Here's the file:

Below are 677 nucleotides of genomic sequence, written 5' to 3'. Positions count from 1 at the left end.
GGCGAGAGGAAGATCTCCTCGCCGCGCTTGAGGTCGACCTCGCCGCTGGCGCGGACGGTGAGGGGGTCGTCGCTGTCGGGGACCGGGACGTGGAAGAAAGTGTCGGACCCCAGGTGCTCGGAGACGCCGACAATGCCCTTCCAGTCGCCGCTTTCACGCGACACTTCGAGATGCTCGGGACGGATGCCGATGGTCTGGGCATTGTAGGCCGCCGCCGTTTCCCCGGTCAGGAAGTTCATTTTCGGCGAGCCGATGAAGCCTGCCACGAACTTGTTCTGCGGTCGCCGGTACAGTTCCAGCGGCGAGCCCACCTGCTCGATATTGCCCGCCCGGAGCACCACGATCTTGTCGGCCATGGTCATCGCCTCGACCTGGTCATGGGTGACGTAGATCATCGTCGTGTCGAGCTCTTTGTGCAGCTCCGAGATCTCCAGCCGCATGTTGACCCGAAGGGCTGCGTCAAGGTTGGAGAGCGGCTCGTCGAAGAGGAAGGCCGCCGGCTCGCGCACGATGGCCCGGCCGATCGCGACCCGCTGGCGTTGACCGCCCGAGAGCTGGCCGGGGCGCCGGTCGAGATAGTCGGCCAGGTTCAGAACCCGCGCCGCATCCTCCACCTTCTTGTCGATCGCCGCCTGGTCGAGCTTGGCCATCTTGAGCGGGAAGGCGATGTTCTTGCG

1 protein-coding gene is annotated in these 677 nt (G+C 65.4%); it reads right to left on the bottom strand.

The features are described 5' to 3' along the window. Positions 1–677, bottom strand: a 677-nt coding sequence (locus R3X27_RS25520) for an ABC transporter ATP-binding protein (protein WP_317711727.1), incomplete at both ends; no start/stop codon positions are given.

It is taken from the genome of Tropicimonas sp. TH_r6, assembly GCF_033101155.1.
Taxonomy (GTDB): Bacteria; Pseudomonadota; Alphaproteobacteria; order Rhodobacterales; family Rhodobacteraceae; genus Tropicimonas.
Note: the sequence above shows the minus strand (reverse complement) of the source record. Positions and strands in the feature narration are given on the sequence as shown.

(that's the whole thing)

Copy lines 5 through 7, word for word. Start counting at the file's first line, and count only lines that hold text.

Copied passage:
It is taken from the genome of Tropicimonas sp. TH_r6, assembly GCF_033101155.1.
Taxonomy (GTDB): Bacteria; Pseudomonadota; Alphaproteobacteria; order Rhodobacterales; family Rhodobacteraceae; genus Tropicimonas.
Note: the sequence above shows the minus strand (reverse complement) of the source record. Positions and strands in the feature narration are given on the sequence as shown.